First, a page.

In less than a month, there have already been at least 39 mass shootings in the United States.
As California reels from two back-to-back mass shootings in less than a week, elected officials in Washington are faced with a familiar and persistent dilemma: How does America fix its gun violence crisis?
In less than a month, there have already been at least 39 mass shootings in the United States. And in 2022, mass shootings reached a total of 647 — the second highest tally since the Gun Violence Archive first compiled the data in 2014. What’s more, Centers for Disease Control and Prevention (CDC) data reveals that Black and other communities of color are disproportionately impacted by gun violence in America.
“Communities of color are often most vulnerable to crimes,” Rep. Ro Khanna, D-Calif., told theGrio. Khanna, who represents California’s 17th district — which he noted is the “only Asian majority district in the continental United States” — says California’s Asian community is left “feeling vulnerable” after the recent mass shootings in Monterey Park and Half Moon Bay.
While the recent shootings in California were not hate crimes, they have only exacerbated existing fears and have had a “major psychological impact,” Khanna noted.
Mass shootings, whether the result of hatred of a racial or ethnic group or otherwise, have steadily increased in the U.S. Meanwhile, other countries have managed to curb the number of injuries and homicides that firearms have caused. Advocates and politicians say fewer guns in the hands of bad actors is the answer.
“Firearms are the leading cause of death for children and teens in America, and over 70 percent of people killed in a homicide are Black or brown in America,” Taifa Smith Butler, president of the advocacy group, Dēmos, said in a statement.
Butler also called out the millions of dollars that the gun industry spent to thwart policies that would have restricted the passage of gun access legislation in Congress. “In 2021, gun groups spent a record $15.8 million on lobbying for guns and $2 million in the first quarter of 2022, according to data from OpenSecrets,” she noted.
In response to the recent California shootings, President Joe Biden called on Congress to pass the Assault Weapons Ban bill that Democratic senators introduced on Monday. The legislation would ban the sale of military-style assault weapons and high-capacity magazines and raise the minimum age to purchase certain firearms to 21. When he was a U.S. senator in the 90s, Biden worked on a similar assault weapons ban that led to a reduction in gun violence for a decade.
“In the 10 years that the Assault Weapons Ban was on the books, mass shootings went down. After Republicans let the law expire in 2004 and those weapons were allowed to be sold again, mass shootings tripled,” said Biden in a White House statement. “I urge both chambers of Congress to act quickly and deliver this Assault Weapons Ban to my desk.”
The statement continued, “The majority of the American people agree with this common sense action. There can be no greater responsibility than to do all we can to ensure the safety of our children, our communities, and our nation.”
Though Republicans worked with Democrats in last year’s 117th Congress to pass the first gun reform law in nearly 30 years (The Bipartisan Safer Communities Act), they have been unwilling to enact stricter gun laws that advocates and Democratic lawmakers say would critically reduce the number of fatal mass shootings.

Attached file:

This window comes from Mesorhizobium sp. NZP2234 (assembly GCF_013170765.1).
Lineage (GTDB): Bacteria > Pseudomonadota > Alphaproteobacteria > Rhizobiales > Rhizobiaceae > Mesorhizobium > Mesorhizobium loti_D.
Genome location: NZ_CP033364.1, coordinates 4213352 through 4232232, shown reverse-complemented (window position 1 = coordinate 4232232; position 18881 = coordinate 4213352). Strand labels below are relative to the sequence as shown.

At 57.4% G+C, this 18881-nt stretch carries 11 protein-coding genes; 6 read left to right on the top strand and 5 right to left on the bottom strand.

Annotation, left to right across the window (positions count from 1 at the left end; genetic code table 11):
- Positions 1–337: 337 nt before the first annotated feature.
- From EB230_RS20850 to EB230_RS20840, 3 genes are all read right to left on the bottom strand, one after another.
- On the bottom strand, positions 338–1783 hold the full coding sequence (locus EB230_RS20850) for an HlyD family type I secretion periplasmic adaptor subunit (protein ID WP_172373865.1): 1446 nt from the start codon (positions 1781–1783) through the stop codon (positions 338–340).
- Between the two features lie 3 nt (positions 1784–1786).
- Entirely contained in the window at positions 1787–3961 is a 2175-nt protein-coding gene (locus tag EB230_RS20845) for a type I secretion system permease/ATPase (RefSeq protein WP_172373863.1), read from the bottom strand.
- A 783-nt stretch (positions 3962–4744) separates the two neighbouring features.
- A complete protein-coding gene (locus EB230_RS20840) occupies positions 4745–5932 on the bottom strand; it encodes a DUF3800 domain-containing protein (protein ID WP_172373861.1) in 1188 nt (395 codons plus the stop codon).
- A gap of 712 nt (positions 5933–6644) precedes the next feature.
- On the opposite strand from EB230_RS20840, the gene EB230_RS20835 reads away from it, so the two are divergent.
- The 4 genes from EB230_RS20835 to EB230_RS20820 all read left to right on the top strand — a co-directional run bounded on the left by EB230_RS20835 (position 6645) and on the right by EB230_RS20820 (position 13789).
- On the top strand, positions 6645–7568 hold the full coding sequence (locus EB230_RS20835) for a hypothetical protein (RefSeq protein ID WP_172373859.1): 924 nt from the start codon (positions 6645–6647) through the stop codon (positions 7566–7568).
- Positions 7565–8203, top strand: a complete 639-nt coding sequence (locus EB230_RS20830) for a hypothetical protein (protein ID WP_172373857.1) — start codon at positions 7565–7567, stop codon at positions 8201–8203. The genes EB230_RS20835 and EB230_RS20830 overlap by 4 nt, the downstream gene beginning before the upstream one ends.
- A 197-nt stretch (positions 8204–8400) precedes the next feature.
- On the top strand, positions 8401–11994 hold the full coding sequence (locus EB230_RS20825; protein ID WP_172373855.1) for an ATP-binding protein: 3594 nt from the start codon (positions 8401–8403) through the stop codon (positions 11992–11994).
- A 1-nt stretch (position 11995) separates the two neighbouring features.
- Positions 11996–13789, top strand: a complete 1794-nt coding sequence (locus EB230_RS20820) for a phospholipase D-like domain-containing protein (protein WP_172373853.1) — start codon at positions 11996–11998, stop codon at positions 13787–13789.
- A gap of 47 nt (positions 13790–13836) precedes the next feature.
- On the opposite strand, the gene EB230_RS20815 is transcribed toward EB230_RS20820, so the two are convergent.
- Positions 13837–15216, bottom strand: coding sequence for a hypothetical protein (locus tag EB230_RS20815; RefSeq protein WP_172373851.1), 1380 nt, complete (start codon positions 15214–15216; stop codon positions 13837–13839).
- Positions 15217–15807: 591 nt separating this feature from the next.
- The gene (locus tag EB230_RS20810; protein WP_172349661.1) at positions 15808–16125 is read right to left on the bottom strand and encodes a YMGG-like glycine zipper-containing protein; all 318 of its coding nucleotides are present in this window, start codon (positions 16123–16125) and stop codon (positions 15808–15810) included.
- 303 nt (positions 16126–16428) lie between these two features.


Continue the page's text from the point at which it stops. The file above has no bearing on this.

“They see this as a Second Amendment issue … but I don’t think the Second Amendment protects the right to have military-style weapons on our civilian streets,” said Khanna.
The congressman believes the resistance from his Republican colleagues is mostly political. “For the Republican base and the primaries that they have to go through, this is an issue which they can’t compromise on, or they risk losing their seat,” he explained.
The prevailing message from Democrats and activists is clear: in a country where there are more guns than people, America must curb the proliferation of guns. But without cooperation from Republicans in the U.S. House and Senate, stricter gun laws are elusive in Congress.
Khanna told theGrio that he is “not optimistic” that GOP lawmakers will come around on the issue. “I’m just, unfortunately, a bit numb by the Republicans’ opposition to any type of gun law [reform], put aside even the assault weapons ban. Not even universal background checks. Not even strong red flag laws, where someone who has a history of workplace rage should not be getting guns,” he said.
In the absence of GOP support, Biden, in addition to signing the Safer Communities Act — which expands background check requirements and funds programs promoting crisis intervention and access to behavioral and mental health services — also signed executive orders that banned ghost guns and tightened regulations on pistol-stabilizing braces for firearms.
During Thursday’s White House briefing, press secretary Karine Jean-Pierre said enacting stricter gun laws is a “priority” for the president and reiterated his call for Congress to pass the Assault Weapons Ban. “We cannot continue to see communities be devastated by this,” said Jean-Pierre.
Khanna applauded Biden for “doing all he can” to address America’s gun crisis, but expressed doubt that there’s much he can do beyond what has already been done: “I’m not sure what any Democratic president would be able to do besides making the case until you have some courageous Republicans break from the party’s orthodoxy on this issue.”
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